Consensus and progress at the National Safe Sport Summit

May 17, 2019

The National Sport Organization Safe Sport Working Group announced seven core components and related consensus statements to support the development of a universal code of conduct in Canada. The announcement follows two days of focused discussion with representatives from across the sport system in Canada at the National Safe Sport Summit in Ottawa.

“The Safe Sport Summit was a landmark moment in changing the culture surrounding athletes and coaches,” said Lorraine Lafrenière, Chief Executive Officer of the Coaching Association of Canada, and Co-chair of the National Sport Organization Safe Sport Working Group. “The diverse constituents of the sport system in Canada have spoken with a clear voice. The time for change is now and we are moving forward to combat athlete maltreatment in all its forms.”

Once drafted, the Safe Sport Code of Conduct will be shared with Provincial and Territorial ministers and other stakeholders to consider and build on the systemic culture change the Government of Canada is making in sport.
The consensus statements are as follows:

  •  Federal / Provincial / Jurisdiction: To collaborate with Federal, Provincial, and Territorial governments to create a harmonized approach to a universal Code of Conduct.
  •  Education and Awareness: To build on and develop robust, approved education and training programs to be deployed at all levels and roles in sport. And to develop awareness among Canadians that change is happening.
  •  Financial Resources: For new funding to be identified and dedicated to the implementation of safe sport initiatives in all jurisdictions.
  •  Harmonized Code: To develop a single, harmonized code governing safe sport in Canada, to include updated definitions of all forms of maltreatment.
  •  Independent Body: To identify an independent body with responsibility for implementing the harmonized and universal code.
  •  Prohibited Conduct: To prohibit sexual relations between National Team coaches and National Team athletes, with the ability to expand the scope to positions of authority. The immediate intent is to protect athletes now.
  •  Implementation Plan: To conduct an audit of the existing sport landscape and stakeholders; to establish a critical path; and to initiate a process to educate the sport community.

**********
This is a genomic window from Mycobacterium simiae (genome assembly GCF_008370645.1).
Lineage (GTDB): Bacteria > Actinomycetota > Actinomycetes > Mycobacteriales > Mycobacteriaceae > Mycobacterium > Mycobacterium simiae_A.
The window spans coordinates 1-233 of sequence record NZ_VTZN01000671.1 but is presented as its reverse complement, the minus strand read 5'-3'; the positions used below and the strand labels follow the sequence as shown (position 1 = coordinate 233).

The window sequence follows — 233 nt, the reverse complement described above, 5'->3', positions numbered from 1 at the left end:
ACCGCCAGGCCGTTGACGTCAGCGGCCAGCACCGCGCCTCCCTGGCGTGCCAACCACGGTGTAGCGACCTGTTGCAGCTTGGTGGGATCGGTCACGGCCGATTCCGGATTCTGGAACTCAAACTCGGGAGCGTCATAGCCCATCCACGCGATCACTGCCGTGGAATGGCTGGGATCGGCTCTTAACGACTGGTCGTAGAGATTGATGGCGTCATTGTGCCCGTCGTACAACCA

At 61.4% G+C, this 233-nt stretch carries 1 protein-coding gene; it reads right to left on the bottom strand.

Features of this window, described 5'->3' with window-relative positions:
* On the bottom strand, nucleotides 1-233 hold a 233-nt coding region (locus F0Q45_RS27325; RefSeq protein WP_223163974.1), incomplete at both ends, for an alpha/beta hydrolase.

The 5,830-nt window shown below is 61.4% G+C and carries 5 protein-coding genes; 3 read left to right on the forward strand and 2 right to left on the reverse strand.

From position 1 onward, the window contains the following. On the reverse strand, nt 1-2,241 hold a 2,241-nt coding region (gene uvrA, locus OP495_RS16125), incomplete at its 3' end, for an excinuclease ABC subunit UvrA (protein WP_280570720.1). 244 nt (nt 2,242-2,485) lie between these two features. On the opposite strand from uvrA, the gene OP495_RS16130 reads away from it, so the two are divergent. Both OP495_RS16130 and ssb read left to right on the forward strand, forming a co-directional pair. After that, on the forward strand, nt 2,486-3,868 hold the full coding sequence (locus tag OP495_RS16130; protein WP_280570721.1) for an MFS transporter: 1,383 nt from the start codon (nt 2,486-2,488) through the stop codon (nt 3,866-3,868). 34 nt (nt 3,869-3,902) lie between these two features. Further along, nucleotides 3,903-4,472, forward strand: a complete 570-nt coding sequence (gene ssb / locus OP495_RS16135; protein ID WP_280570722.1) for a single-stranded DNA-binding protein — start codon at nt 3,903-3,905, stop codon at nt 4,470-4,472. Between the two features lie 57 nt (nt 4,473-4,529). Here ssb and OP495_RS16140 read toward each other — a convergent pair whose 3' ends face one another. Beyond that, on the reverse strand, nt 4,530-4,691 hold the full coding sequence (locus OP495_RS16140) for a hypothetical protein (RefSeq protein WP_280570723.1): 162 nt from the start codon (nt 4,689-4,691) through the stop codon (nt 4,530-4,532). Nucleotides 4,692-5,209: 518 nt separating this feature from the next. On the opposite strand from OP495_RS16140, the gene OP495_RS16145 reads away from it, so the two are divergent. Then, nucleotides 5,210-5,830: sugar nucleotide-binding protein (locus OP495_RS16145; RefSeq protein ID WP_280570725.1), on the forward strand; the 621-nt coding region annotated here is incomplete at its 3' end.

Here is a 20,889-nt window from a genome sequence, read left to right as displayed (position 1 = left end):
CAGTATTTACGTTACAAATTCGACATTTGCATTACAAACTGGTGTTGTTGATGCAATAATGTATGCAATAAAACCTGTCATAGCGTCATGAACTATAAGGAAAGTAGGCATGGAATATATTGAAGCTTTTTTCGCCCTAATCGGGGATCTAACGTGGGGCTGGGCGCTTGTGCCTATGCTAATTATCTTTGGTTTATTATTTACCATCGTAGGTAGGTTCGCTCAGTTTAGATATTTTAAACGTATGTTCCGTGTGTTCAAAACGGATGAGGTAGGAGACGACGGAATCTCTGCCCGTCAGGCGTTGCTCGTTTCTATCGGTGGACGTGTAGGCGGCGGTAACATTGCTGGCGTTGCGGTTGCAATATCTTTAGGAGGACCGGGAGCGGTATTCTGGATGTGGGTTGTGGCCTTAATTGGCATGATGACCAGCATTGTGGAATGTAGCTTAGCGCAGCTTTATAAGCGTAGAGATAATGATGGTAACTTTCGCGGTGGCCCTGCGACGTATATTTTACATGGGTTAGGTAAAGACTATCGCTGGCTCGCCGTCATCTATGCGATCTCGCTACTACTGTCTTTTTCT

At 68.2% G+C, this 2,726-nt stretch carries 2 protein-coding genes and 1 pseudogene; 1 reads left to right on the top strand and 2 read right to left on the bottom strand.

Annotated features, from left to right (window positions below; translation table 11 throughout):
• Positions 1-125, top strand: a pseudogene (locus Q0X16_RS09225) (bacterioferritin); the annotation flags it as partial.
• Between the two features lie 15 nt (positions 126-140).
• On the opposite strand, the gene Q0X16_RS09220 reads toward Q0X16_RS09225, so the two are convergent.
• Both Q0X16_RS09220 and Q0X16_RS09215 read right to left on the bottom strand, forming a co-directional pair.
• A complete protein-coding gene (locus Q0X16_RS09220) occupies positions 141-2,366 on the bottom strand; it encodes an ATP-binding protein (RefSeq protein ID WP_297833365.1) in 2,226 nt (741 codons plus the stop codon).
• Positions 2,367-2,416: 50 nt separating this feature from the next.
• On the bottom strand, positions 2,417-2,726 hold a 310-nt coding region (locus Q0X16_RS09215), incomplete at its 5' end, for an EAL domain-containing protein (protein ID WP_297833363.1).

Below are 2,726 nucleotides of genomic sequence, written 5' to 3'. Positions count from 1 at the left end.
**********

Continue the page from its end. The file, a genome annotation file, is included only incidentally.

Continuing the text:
The consensus statements will be provided to the Federal Government for deliberation with their Provincial and Territorial counterparts within the context of the Red Deer Declaration, which was endorsed by Federal, Provincial, and Territorial Ministers at the 2019 Canada Winter Games. National Sport Organizations will work towards implementing the prohibited conduct within their Code of conduct if this is not within their existing codes.

“To create the cultural shift needed in sport, organizations need to be brave, courageous, and get comfortable with being uncomfortable. Our athletes and participants deserve it,” said Ahmed el-Awadi, Chief Executive Officer of Swimming Canada, and Co-chair of the National Sport Organization Safe Sport Working Group. “We applaud the dedication of the sport community in Canada in pursuing this critical initiative and its passion for protecting its athletes from harassment and abuse.”

The unprecedented two-day National Safe Sport Summit drew more than 180 representatives from throughout the sport system in Canada. The Honourable Kirsty Duncan, Minister of Science and Sport, addressed attendees on the first day of the Summit, which included delegates from Sport Canada, AthletesCAN, Provincial / Territorial and Indigenous sport organizations, national sports organizations, and national multi-sport service organizations.
The summit was hosted by the Coaching Association of Canada (CAC) and marked the conclusion of a series of Safe Sport Summits held in every province and territory. The summits were carried out with financial support from Sport Canada and conducted in partnership with Provincial / Territorial Coaching Representatives and the Canadian Sport Institutes. An online survey complemented the summits.

The Summit also marked an important next step in the Responsible Coaching Movement, a multi-phase, system-wide movement, coordinated by the Coaching Association of Canada (CAC) and the Canadian Centre for Ethics in Sport (CCES), which began in 2015. Since that time, nearly 400 sport organizations in Canada have taken the Responsible Coaching Movement pledge. In doing so, these organizations have committed to implementing supportive policies and process that adhere to three key focus areas: Rule of Two, Background Screening, and Respect and Ethics Training.